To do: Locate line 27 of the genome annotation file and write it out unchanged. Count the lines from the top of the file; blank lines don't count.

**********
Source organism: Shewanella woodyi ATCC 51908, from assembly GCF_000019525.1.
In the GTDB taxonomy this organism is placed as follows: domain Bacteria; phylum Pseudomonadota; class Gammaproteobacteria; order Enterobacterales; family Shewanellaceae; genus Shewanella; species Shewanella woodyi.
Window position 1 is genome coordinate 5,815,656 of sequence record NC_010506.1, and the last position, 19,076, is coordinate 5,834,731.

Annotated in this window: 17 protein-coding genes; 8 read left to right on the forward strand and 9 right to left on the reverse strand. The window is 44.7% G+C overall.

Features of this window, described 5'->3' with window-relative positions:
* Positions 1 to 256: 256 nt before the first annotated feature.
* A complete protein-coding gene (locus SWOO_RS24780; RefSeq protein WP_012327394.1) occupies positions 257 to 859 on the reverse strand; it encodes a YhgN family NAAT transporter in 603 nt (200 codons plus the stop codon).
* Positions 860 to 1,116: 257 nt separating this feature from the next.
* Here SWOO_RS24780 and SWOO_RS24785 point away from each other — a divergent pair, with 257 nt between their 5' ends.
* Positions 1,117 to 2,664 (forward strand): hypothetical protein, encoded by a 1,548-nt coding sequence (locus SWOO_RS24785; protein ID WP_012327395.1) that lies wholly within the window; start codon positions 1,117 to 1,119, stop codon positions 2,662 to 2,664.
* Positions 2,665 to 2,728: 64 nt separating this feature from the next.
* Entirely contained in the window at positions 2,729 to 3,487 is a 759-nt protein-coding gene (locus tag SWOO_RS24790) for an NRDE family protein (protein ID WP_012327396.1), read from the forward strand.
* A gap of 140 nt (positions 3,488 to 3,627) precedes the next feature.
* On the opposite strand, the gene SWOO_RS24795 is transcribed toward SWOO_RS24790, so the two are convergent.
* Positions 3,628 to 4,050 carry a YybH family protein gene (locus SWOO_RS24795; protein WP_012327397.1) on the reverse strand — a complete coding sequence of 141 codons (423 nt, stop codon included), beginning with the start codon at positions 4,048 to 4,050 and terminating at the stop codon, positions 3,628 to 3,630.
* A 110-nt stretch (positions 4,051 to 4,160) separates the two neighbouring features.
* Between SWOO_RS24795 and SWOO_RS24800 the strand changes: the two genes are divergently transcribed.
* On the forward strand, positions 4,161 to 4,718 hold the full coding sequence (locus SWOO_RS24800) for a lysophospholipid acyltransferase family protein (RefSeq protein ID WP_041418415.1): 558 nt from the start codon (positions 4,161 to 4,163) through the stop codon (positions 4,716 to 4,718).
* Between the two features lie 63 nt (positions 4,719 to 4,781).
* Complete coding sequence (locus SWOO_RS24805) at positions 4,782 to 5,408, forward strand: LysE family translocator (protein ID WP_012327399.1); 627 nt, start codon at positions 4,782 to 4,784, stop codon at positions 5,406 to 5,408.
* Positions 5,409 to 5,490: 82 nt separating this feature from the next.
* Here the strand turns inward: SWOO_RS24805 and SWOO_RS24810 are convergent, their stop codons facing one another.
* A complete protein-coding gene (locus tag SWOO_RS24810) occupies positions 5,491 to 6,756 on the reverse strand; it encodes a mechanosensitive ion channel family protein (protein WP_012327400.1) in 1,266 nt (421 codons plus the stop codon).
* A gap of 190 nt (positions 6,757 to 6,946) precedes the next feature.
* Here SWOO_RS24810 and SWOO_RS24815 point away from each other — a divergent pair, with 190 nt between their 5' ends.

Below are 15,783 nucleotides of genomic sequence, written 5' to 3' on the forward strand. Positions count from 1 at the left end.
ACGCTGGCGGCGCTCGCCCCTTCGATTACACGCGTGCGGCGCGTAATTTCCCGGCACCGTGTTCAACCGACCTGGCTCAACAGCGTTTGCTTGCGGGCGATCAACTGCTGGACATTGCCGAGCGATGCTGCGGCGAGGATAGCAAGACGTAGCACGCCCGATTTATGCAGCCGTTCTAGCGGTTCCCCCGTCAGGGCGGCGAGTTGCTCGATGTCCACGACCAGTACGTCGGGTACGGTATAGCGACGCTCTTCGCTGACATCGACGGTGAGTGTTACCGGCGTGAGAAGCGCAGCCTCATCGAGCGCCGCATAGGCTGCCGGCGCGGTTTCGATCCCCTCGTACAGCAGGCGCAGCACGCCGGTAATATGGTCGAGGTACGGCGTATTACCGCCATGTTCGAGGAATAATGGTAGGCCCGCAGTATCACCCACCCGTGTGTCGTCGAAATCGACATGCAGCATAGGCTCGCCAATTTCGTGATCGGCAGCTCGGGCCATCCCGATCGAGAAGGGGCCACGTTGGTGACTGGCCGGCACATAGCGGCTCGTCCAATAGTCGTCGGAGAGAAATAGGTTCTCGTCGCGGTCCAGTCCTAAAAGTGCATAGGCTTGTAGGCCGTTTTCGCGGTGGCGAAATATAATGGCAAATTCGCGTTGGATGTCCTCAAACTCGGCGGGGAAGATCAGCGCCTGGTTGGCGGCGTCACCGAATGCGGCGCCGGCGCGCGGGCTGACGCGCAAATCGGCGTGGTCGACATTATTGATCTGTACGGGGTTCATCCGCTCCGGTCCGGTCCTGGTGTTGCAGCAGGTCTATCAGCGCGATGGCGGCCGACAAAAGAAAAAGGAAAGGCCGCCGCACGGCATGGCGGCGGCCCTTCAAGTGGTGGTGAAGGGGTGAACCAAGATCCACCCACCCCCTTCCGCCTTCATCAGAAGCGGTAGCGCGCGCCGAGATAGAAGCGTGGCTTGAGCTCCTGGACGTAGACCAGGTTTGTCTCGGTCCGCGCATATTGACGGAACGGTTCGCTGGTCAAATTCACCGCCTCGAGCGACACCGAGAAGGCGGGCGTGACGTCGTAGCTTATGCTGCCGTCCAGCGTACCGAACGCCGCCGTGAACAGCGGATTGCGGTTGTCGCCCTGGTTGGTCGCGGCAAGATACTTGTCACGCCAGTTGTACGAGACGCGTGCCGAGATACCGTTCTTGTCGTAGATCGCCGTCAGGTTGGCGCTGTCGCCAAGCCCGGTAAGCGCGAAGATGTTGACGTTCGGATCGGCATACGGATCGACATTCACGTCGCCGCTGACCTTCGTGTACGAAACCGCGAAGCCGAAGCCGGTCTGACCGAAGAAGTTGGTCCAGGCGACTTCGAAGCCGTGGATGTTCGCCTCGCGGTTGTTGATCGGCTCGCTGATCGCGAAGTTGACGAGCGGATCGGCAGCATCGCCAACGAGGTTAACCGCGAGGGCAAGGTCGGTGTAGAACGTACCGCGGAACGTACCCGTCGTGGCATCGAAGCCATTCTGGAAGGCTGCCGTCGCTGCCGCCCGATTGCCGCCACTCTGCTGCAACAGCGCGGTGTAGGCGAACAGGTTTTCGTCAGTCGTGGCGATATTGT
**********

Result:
ACGCTGGCGGCGCTCGCCCCTTCGATTACACGCGTGCGGCGCGTAATTTCCCGGCACCGTGTTCAACCGACCTGGCTCAACAGCGTTTGCTTGCGGGCGATCAACTGCTGGACATTGCCGAGCGATGCTGCGGCGAGGATAGCAAGACGTAGCACGCCCGATTTATGCAGCCGTTCTAGCGGTTCCCCCGTCAGGGCGGCGAGTTGCTCGATGTCCACGACCAGTACGTCGGGTACGGTATAGCGACGCTCTTCGCTGACATCGACGGTGAGTGTTACCGGCGTGAGAAGCGCAGCCTCATCGAGCGCCGCATAGGCTGCCGGCGCGGTTTCGATCCCCTCGTACAGCAGGCGCAGCACGCCGGTAATATGGTCGAGGTACGGCGTATTACCGCCATGTTCGAGGAATAATGGTAGGCCCGCAGTATCACCCACCCGTGTGTCGTCGAAATCGACATGCAGCATAGGCTCGCCAATTTCGTGATCGGCAGCTCGGGCCATCCCGATCGAGAAGGGGCCACGTTGGTGACTGGCCGGCACATAGCGGCTCGTCCAATAGTCGTCGGAGAGAAATAGGTTCTCGTCGCGGTCCAGTCCTAAAAGTGCATAGGCTTGTAGGCCGTTTTCGCGGTGGCGAAATATAATGGCAAATTCGCGTTGGATGTCCTCAAACTCGGCGGGGAAGATCAGCGCCTGGTTGGCGGCGTCACCGAATGCGGCGCCGGCGCGCGGGCTGACGCGCAAATCGGCGTGGTCGACATTATTGATCTGTACGGGGTTCATCCGCTCCGGTCCGGTCCTGGTGTTGCAGCAGGTCTATCAGCGCGATGGCGGCCGACAAAAGAAAAAGGAAAGGCCGCCGCACGGCATGGCGGCGGCCCTTCAAGTGGTGGTGAAGGGGTGAACCAAGATCCACCCACCCCCTTCCGCCTTCATCAGAAGCGGTAGCGCGCGCCGAGATAGAAGCGTGGCTTGAGCTCCTGGACGTAGACCAGGTTTGTCTCGGTCCGCGCATATTGACGGAACGGTTCGCTGGTCAAATTCACCGCCTCGAGCGACACCGAGAAGGCGGGCGTGACGTCGTAGCTTATGCTGCCGTCCAGCGTACCGAACGCCGCCGTGAACAGCGGATTGCGGTTGTCGCCCTGGTTGGTCGCGGCAAGATACTTGTCACGCCAGTTGTACGAGACGCGTGCCGAGATACCGTTCTTGTCGTAGATCGCCGTCAGGTTGGCGCTGTCGCCAAGCCCGGTAAGCGCGAAGATGTTGACGTTCGGATCGGCATACGGATCGACATTCACGTCGCCGCTGACCTTCGTGTACGAAACCGCGAAGCCGAAGCCGGTCTGACCGAAGAAGTTGGTCCAGGCGACTTCGAAGCCGTGGATGTTCGCCTCGCGGTTGTTGATCGGCTCGCTGATCGCGAAGTTGACGAGCGGATCGGCAGCATCGCCAACGAGGTTAACCGCGAGGGCAAGGTCGGTGTAGAACGTACCGCGGAACGTACCCGTCGTGGCATCGAAGCCATTCTGGAAGGCTGCCGTCGCTGCCGCCCGATTGCCGCCACTCTGCTGCAACAGCGCGGTGTAGGCGAACAGGTTTTCGTCAGTCGTGGCGATATTGT